Recorded some seven months before his death, this St Matthew Passion to a large extent reflects many of the qualities for which Sir Stephen Cleobury will be remembered. An Anglican penchant for doing things “decently and in order” could well characterise his musical outlook, together with a propensity for avoiding risk-taking. On both these scores he is well supported by his famous chapel choir, whose sound and style he nurtured over his 37-year tenure at King’s, and by the Academy of Ancient Music for whom this work forms part of their musical DNA.
Cleobury’s conception of this masterpiece is essentially conservative, although coloured by developments in historically informed performance over the last 60 years. His choice of soloists confirms this ambivalence. He is fortunate to have James Gilchrist as his evangelist. Gilchrist, an alumnus of the King’s choir, brings clarity and insight to the role, engaging the listener. Matthew Rose, as Jesus brings an operatic demeanour that is at odds with the prevailing soundscape. The same could be said for tenor Mark Le Brocq, whose O Schmerz and ensuing Ich will bei meinem Jesu wachen are laboured. These two numbers point up a general lack of flexible dramatic energy across the performance that really cannot be remedied by overlaid emotional effects. Fortunately, the other main soloists (soprano Sophie Bevan, countertenor David Allsopp and bass William Gaunt) are more sympathetic to Bach’s ebb and flow of outer storytelling and inner reflection.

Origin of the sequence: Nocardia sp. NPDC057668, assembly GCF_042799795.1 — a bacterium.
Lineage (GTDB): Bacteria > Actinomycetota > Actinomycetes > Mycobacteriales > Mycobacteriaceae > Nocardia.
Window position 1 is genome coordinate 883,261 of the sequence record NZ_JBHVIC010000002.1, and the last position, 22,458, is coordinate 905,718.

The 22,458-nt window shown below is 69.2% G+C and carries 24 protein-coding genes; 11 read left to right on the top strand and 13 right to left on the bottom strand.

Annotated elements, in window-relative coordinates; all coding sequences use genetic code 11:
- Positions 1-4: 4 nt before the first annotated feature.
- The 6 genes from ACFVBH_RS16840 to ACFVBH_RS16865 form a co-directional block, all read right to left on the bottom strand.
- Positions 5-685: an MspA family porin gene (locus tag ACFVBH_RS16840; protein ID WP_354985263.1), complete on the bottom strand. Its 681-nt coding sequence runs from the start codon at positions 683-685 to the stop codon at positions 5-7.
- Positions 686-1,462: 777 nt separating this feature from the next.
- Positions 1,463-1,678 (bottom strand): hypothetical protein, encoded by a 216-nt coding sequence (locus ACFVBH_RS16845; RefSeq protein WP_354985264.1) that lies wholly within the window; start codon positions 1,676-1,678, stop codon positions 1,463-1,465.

If ever there were a work which needs to be more than the sum of its parts, the St Matthew Passion is it. While there is some good singing and fine playing here, listeners may find themselves wanting more.
Work: St Matthew Passion
Performers: The Choir of King’s College Cambridge, Academy of Ancient Music/Sir Stephen Cleobury
Label: King’s College KGS0037 (2CD)